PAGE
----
For hail damage I would replace what panels I could unbolt and bolt back on and then go with paint less dent removal for the rest to preserve as much of the original panels and welds as possible.
As for the sectioning process, it is simple, you cut the outer skins at a certain distance from the factory seams and weld in the replacements using backer panels at the new seams. The trick is that for most of the panels the cut lines are in very visible places right at eye level for the B pillar and rocker. However the process is written assuming that you are using OEM repair panels and that you will be removing the parts without regard to damage because you are putting new ones on. To use the parts off a parts car or salvage yard you would want to cut the entire side off the donor car, then lay it on a padded surface and cut the parts free from the back side so you don't damage the outer panels. Then trim those in the proper places to section them in.
For instance this is the process for the rear quarter panel. It goes with the image below.
1. Fit the service panel to the vehicle to ensure a proper fit.
2. Measure and mark a line at the sail panel 120 mm ( 4 3/4 in ) from the back glass opening and 70 mm ( 2 3/4 in ) rearward from the rocker panel locating hole edge of the service panel.
3. Cut along the line to trim the service panel.
4. Fabricate a 50 mm ( 2 in ) backer plate so that the panel will fit behind the sectioning joint at the sail panel.
5. Fabricate a 100 mm ( 4 in ) backer plate for the rocker panel.
6. Drill 8 mm ( 5/16 in ) plug weld holes as necessary in the locations noted from the original panel.
7. Bevel the sail panel and service panel edges at the sectioned area to approximately 10 degrees.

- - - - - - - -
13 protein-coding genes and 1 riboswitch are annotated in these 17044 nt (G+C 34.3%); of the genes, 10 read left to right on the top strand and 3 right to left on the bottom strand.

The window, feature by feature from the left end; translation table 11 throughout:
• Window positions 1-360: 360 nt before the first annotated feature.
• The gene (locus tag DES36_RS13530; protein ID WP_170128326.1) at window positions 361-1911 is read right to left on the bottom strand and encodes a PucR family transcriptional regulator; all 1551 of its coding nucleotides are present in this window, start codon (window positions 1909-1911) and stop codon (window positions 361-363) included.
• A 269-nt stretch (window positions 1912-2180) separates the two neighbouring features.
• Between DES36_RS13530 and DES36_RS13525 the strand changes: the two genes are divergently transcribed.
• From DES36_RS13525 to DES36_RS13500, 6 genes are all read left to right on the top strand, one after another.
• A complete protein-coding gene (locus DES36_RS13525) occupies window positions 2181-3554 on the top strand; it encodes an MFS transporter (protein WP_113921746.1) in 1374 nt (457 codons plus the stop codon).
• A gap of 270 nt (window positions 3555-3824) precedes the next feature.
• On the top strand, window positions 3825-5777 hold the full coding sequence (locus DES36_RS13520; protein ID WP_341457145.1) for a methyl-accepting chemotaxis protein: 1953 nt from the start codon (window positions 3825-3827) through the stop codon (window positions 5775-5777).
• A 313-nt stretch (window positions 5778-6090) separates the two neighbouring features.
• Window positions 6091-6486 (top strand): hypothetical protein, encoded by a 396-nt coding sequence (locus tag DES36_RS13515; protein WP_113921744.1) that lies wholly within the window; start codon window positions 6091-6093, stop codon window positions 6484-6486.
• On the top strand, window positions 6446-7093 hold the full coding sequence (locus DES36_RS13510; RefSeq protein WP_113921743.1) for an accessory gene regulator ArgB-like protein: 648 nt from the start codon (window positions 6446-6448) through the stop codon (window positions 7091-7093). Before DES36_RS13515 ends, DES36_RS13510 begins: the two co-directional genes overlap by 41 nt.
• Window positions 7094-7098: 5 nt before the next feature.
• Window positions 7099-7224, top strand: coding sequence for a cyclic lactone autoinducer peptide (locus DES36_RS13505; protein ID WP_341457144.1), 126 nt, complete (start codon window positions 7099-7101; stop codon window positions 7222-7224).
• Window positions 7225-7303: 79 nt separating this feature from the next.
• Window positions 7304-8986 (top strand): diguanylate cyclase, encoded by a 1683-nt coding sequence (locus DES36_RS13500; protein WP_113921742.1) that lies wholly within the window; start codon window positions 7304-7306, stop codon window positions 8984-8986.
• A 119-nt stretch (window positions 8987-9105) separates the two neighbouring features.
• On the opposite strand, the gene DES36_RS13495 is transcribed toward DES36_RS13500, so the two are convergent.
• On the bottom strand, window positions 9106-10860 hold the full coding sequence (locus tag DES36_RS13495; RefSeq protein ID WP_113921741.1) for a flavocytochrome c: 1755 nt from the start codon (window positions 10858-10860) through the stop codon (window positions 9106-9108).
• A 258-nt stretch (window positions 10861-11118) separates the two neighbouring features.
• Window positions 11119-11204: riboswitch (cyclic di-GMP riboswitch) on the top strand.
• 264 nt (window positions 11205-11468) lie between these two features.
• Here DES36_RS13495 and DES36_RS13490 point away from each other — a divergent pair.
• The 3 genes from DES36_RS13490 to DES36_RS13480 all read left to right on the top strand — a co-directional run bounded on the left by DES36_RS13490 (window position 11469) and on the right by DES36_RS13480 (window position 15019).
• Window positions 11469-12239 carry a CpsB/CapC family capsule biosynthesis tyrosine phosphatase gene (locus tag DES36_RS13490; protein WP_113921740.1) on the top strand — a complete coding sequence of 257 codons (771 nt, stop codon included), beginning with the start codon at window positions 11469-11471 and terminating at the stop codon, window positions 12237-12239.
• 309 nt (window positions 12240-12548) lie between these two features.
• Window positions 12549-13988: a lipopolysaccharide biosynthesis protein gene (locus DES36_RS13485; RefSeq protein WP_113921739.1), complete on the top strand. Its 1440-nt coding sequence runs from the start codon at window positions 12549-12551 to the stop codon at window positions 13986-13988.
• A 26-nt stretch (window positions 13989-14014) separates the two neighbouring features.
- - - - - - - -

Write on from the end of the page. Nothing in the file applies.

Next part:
8. Grind a 50 mm (2 in) area of the outer surface on the vehicle to remove any corrosion, E-coat, primers, coatings and galvanizing that may be present.
9. At the section area on the service panel, grind a 50 mm ( 2 in ) area of the back side to remove any corrosion, E-coat, primers, coatings and galvanizing that may be present.
10. Drill plug weld holes approximately 13 mm (1/2 in) from the edge of the cuts the sectioning areas of the service panel and the original panel.
11. Prepare all mating surfaces as necessary.
12. Apply GM-approved weld-thru coating or equivalent to all mating surfaces. Refer to Anti-Corrosion Treatment and Repair.
13. Position and clamp or screw the backer plate with half of the backer plate exposed at the sectioning joint.
Important:Leave a gap of 1 1/2 times the thickness of the metal at the sectioning joint to the original panel.
14. Position the service panel to overlap the backer plate and 1 1/2 times the thickness up to the original panel.
15. Check for proper fit and alignment to the vehicle. Clamp the panels together.
16. Plug weld the backer plate accordingly.
17. Stitch weld along the entire sectioning joint, make 25 mm (1 in) welds along the seam with 25 mm (1 in) gaps between them.
18. Complete the stitch weld.
19. Clean and prepare all welded surfaces of the entire sectioning joint.
20. Apply a lightweight body filler to the backer plate area.
As for structural, all of the panels on a unit body vehicle contribute to the structures strength.
Tuesday, May 5th, 2020 AT 11:21 PM